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What is Water Retention? How do you Recognize and Reduce Water Retention?

Updated: Jul 12, 2022

So how does one recognize water retention in the body? It is typically first noticed because of the swelling of extremities. One indication of water retention is difficulty to lose weight despite diet efforts.

Donnar's Two Cents:

Having been in the fitness industry for almost 20 years, working with clients of various body types and different goals, I've come to realize that one common question or issue that many of us face is the inability to lose weight. Despite working out hard, watching their diet, or cutting carbs, the numbers on the scale doesn't seem to drop, and at times, it even seems to go up.

There are a few reasons why the numbers might shoot up a little. For example, increase in muscle mass. When you gain muscle, the number on the scale is likely to increase. In fact, even if you're also losing fat, you may see an increase on the scale. Muscle is more dense than fat, but it takes up less space. That means if you gain muscle, your scale weight may go up even as you're losing body fat. There are a few other possible explanations as to why you might gain weight such as post-workout inflammation, supplement use, or even undigested food. However, we're here today to talk about Water Retention.

Your body is made up mainly of water. If the body becomes dehydrated, it begins to store water. This can make people feel more bloated or heavier than they would usually. So how does one recognize water retention in the body?

It is typically first noticed because of the swelling of extremities. One indication of water retention is difficulty to lose weight despite diet efforts. The physical signs are more evident, however. Physical signs of water retention include swollen ankles and unexplained weight gain over a short period of time. Also, rings may not fit anymore and the stomach may feel swollen. Water weight, also called edema, is very common and rarely a cause for concern. However, it may feel uncomfortable and can cause unwanted bloating or puffiness in the body. Fact to note: Severe water retention can be a symptom of heart or kidney disease. However, more often, it is temporary and goes away on its own or with some simple lifestyle changes.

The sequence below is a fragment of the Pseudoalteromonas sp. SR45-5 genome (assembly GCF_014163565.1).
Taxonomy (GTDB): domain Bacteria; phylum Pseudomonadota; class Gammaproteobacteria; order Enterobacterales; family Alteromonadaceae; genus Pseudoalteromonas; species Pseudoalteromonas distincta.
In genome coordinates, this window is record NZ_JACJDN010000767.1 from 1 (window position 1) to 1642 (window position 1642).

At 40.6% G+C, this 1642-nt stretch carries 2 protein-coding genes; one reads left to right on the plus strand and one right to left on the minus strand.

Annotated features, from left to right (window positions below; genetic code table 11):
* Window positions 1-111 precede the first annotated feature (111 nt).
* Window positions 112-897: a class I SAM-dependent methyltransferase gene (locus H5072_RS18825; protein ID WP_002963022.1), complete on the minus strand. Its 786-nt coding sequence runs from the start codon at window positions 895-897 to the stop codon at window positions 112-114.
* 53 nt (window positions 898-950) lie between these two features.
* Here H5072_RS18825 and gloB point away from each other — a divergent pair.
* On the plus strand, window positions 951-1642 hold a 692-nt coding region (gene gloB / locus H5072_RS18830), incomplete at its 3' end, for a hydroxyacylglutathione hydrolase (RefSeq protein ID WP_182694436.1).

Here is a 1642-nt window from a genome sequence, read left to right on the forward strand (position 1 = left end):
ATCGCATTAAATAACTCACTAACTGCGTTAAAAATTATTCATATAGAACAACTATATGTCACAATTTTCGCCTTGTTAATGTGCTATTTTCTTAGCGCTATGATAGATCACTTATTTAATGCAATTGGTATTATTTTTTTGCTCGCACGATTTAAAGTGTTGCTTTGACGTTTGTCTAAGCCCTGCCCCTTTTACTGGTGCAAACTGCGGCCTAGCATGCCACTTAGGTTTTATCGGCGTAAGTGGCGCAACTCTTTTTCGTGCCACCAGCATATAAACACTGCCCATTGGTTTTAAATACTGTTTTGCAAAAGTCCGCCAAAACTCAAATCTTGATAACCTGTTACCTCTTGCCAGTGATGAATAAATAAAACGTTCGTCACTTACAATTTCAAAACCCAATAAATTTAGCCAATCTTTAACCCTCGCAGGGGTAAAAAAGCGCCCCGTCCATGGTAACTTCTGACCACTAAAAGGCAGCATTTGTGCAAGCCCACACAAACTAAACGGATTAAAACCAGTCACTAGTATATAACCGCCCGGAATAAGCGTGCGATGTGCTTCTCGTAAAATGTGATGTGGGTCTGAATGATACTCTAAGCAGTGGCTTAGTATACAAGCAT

Ways to lose water weight:

There are a variety of ways a person can lose water weight quickly and naturally. We look at the most effective techniques:

1. Reduce Sodium (Salt) Intake - Too much sodium, or salt, can cause immediate water retention. This is because the body needs to keep its sodium-to-water ratio balanced to function properly, so will hold on to water if too much salt is consumed.

How to limit your salt intake:

Include a variety of fruits and vegetables regularly:

  • For frozen products, look for ones without added sauces or sodium.

  • If choosing canned vegetables, select low-sodium or no-salt-added items. You can also rinse and drain canned vegetables to help reduce the amount of salt.

Limit your intake of highly processed foods by cooking more from scratch:

  • Choose lower sodium options for protein foods, such as fresh or frozen lean cuts of meat, chicken, seafood, eggs or dried beans.

Skip the added salt:

  • Instead of adding salt to recipes, experiment with spices, fresh herbs, lemon juice, lime juice and vinegars.

  • Use a sodium-free seasoning blend.

  • Buy ketchup, mustard and other condiments that are salt-free or low-sodium.

2. Add in potassium- and magnesium-rich foods - They will help balance out your sodium levels. Options include:

  • bananas

  • avocados

  • tomatoes

  • sweet potatoes

  • leafy vegetables, such as spinach.

3. Drink more water - While counterintuitive, drinking water can actually reduce water weight. Dehydration can make the body hold on to extra water to make up for lack of incoming water. Water also improves kidney function, allowing excess water and sodium to be flushed out of the system.

4. Reduce carbohydrate intake - Carbohydrates, or carbs, also cause the body to store extra water. When we eat carbs, the energy that we do not use right away is stored as glycogen molecules. Each gram (g) of glycogen comes with 3 g of water. Cutting down on carbs is a quick way to use up the glycogen stores, which means that the water weight will also be reduced.

5. Supplements - Vitamin B-6 and magnesium oxide can be effective natural remedies for fluid retention. These supplements work with the kidneys to help the body flush extra water and sodium from the system.

6. Exercise - Exercise lets the body sweat out extra water. This causes water weight to drop immediately after exercise. A workout also stimulates blood flow and improves circulation, which can reduce fluid buildup throughout the body, especially in the legs and feet. Exercise reduces water weight even more by burning through glycogen energy stores. However, replacing lost fluids is vital after any physical activity to avoid dehydration.

Takeaway: The side effects of water retention are usually little more than feeling like you’ve gained some weight and your clothes fit tighter than usual. It’s best to follow a healthy diet and limit foods high in sodium. Water retention is a common health issue that can be caused by a number of factors, including diet, menstrual cycles, and genetics. Water retention is truly uncomfortable, but just with a few lifestyle changes, you'll be amazed at the difference it makes. Not only to how you feel, but also to how you look, and the difference it makes to your day. If you feel concerned about your symptoms however, consult your doctor for advice on the best measures to take.

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